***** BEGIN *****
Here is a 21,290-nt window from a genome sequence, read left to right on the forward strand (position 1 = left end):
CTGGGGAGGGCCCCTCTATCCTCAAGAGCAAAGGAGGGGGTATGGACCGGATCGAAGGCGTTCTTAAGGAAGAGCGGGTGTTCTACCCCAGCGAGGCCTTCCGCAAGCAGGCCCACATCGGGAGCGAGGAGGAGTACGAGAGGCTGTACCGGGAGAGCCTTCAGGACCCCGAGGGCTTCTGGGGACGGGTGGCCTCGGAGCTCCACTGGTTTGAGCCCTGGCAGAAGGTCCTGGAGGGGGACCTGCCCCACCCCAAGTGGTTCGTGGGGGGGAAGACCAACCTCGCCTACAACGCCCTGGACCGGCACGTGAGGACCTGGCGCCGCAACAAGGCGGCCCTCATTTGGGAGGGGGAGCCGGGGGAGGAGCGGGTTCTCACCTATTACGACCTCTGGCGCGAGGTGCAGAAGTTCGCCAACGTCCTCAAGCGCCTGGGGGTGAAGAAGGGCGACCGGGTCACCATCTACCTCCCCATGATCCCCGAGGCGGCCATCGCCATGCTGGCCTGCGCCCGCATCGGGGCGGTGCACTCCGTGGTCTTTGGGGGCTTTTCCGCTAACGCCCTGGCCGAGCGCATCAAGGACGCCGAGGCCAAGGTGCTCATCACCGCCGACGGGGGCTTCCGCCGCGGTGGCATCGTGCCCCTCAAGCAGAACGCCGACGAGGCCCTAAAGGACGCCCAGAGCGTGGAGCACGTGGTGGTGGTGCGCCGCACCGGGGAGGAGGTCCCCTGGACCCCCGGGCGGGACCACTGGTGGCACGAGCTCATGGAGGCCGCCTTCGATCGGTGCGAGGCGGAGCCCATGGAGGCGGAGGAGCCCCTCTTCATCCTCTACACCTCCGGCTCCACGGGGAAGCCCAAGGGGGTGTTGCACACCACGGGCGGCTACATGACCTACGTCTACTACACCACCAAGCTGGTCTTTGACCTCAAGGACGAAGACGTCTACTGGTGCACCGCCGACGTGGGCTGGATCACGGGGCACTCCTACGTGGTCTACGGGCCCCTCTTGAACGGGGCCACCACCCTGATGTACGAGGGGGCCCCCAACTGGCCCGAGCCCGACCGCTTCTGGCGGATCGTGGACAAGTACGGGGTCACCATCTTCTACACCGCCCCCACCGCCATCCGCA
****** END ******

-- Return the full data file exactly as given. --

Here is a 21,290-nt window from a genome sequence, read left to right on the forward strand (position 1 = left end):
CTGGGGAGGGCCCCTCTATCCTCAAGAGCAAAGGAGGGGGTATGGACCGGATCGAAGGCGTTCTTAAGGAAGAGCGGGTGTTCTACCCCAGCGAGGCCTTCCGCAAGCAGGCCCACATCGGGAGCGAGGAGGAGTACGAGAGGCTGTACCGGGAGAGCCTTCAGGACCCCGAGGGCTTCTGGGGACGGGTGGCCTCGGAGCTCCACTGGTTTGAGCCCTGGCAGAAGGTCCTGGAGGGGGACCTGCCCCACCCCAAGTGGTTCGTGGGGGGGAAGACCAACCTCGCCTACAACGCCCTGGACCGGCACGTGAGGACCTGGCGCCGCAACAAGGCGGCCCTCATTTGGGAGGGGGAGCCGGGGGAGGAGCGGGTTCTCACCTATTACGACCTCTGGCGCGAGGTGCAGAAGTTCGCCAACGTCCTCAAGCGCCTGGGGGTGAAGAAGGGCGACCGGGTCACCATCTACCTCCCCATGATCCCCGAGGCGGCCATCGCCATGCTGGCCTGCGCCCGCATCGGGGCGGTGCACTCCGTGGTCTTTGGGGGCTTTTCCGCTAACGCCCTGGCCGAGCGCATCAAGGACGCCGAGGCCAAGGTGCTCATCACCGCCGACGGGGGCTTCCGCCGCGGTGGCATCGTGCCCCTCAAGCAGAACGCCGACGAGGCCCTAAAGGACGCCCAGAGCGTGGAGCACGTGGTGGTGGTGCGCCGCACCGGGGAGGAGGTCCCCTGGACCCCCGGGCGGGACCACTGGTGGCACGAGCTCATGGAGGCCGCCTTCGATCGGTGCGAGGCGGAGCCCATGGAGGCGGAGGAGCCCCTCTTCATCCTCTACACCTCCGGCTCCACGGGGAAGCCCAAGGGGGTGTTGCACACCACGGGCGGCTACATGACCTACGTCTACTACACCACCAAGCTGGTCTTTGACCTCAAGGACGAAGACGTCTACTGGTGCACCGCCGACGTGGGCTGGATCACGGGGCACTCCTACGTGGTCTACGGGCCCCTCTTGAACGGGGCCACCACCCTGATGTACGAGGGGGCCCCCAACTGGCCCGAGCCCGACCGCTTCTGGCGGATCGTGGACAAGTACGGGGTCACCATCTTCTACACCGCCCCCACCGCCATCCGCA